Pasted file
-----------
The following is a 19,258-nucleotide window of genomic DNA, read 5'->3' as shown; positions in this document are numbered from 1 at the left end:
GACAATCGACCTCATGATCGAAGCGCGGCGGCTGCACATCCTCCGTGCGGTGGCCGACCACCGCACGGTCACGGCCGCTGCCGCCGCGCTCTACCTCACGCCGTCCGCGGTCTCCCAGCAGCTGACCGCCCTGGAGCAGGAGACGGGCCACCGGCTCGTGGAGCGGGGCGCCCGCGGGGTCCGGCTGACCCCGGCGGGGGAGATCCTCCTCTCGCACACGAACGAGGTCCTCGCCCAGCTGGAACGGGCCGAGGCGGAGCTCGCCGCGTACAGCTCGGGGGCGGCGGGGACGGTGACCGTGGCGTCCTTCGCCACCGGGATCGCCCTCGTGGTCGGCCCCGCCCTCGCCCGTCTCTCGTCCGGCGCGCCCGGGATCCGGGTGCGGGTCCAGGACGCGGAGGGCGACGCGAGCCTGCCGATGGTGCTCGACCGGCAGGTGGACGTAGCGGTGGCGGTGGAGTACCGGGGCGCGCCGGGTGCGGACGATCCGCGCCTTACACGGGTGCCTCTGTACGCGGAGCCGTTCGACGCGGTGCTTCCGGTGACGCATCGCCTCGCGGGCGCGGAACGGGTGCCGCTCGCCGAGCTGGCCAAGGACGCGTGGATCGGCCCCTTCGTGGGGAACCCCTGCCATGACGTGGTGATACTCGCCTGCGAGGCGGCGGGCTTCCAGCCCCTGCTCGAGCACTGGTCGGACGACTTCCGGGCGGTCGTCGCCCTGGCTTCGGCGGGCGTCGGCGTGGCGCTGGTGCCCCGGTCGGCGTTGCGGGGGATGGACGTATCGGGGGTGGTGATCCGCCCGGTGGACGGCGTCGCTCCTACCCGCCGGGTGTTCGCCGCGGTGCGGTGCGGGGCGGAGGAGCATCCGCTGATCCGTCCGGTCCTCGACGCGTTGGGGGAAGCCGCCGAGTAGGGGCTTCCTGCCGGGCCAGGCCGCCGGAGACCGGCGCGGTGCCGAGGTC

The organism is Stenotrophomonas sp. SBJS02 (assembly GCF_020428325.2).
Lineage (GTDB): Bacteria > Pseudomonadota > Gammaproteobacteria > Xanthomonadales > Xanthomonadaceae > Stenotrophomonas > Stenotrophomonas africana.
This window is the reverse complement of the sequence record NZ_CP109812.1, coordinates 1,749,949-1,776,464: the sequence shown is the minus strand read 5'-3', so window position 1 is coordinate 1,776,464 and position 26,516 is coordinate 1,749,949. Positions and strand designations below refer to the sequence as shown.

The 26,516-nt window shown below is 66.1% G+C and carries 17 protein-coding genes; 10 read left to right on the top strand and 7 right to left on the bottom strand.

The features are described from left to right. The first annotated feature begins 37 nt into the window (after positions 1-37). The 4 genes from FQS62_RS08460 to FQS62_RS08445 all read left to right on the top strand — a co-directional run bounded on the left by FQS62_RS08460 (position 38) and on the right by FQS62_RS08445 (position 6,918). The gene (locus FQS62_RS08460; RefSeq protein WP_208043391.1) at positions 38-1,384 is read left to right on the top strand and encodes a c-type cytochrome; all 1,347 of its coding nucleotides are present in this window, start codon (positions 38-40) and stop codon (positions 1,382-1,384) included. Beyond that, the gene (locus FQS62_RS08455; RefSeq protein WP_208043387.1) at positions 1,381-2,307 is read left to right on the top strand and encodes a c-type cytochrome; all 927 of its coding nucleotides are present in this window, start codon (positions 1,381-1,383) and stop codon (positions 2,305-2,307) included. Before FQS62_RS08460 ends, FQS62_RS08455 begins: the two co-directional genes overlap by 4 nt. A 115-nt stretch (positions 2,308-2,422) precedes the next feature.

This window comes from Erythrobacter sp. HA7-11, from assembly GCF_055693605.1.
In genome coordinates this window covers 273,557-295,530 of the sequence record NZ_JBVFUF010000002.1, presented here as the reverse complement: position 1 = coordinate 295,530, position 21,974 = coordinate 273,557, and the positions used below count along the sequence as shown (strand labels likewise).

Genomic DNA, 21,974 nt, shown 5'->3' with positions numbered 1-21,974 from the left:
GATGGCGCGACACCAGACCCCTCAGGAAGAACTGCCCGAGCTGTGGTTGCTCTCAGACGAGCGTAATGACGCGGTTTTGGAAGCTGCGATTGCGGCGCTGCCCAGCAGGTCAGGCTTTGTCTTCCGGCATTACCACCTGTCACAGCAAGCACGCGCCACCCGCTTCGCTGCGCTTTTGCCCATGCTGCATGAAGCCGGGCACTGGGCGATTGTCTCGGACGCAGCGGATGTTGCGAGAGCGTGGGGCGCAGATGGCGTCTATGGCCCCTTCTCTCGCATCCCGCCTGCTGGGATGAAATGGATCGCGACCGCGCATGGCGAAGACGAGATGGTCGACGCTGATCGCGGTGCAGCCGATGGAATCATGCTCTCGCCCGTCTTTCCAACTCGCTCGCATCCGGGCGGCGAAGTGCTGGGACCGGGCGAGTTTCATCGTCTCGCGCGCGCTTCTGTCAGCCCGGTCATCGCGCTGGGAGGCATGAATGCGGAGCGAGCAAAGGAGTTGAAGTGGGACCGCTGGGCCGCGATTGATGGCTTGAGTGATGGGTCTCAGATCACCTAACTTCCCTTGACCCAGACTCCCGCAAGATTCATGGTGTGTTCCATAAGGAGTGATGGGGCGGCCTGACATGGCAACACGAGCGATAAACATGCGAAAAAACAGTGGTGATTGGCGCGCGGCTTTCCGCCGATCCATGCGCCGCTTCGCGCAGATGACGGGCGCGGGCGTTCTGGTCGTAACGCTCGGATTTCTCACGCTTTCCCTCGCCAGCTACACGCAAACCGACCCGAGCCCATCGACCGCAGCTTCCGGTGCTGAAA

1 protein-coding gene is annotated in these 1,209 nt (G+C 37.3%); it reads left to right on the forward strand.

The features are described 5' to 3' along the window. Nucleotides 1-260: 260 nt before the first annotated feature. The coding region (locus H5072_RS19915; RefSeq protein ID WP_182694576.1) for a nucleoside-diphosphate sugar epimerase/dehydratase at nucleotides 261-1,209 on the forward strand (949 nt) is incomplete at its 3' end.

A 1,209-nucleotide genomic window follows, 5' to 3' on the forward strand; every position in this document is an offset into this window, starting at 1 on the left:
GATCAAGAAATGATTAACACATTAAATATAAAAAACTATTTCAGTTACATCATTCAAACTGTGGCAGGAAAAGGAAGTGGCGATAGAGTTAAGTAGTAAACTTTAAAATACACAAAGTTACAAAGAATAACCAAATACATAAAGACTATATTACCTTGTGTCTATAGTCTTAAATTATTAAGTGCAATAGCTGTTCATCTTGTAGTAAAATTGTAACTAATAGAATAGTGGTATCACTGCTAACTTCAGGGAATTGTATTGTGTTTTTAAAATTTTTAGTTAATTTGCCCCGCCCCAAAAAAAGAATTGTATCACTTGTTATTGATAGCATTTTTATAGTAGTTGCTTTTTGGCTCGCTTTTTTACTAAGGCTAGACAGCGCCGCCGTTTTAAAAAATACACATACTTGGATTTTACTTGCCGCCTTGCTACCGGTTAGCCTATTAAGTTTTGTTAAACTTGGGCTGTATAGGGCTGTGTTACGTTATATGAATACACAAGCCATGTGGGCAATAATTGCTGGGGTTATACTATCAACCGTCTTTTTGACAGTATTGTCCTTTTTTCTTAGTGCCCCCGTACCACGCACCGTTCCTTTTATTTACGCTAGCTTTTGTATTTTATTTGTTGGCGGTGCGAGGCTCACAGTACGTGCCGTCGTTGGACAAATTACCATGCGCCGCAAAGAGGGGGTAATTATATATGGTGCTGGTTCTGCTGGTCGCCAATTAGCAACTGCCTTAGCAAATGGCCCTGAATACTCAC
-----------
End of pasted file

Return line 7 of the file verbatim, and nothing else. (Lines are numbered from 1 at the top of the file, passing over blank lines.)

The features are described from left to right. The first annotated feature begins 37 nt into the window (after positions 1-37). The 4 genes from FQS62_RS08460 to FQS62_RS08445 all read left to right on the top strand — a co-directional run bounded on the left by FQS62_RS08460 (position 38) and on the right by FQS62_RS08445 (position 6,918). The gene (locus FQS62_RS08460; RefSeq protein WP_208043391.1) at positions 38-1,384 is read left to right on the top strand and encodes a c-type cytochrome; all 1,347 of its coding nucleotides are present in this window, start codon (positions 38-40) and stop codon (positions 1,382-1,384) included. Beyond that, the gene (locus FQS62_RS08455; RefSeq protein WP_208043387.1) at positions 1,381-2,307 is read left to right on the top strand and encodes a c-type cytochrome; all 927 of its coding nucleotides are present in this window, start codon (positions 1,381-1,383) and stop codon (positions 2,305-2,307) included. Before FQS62_RS08460 ends, FQS62_RS08455 begins: the two co-directional genes overlap by 4 nt. A 115-nt stretch (positions 2,308-2,422) precedes the next feature.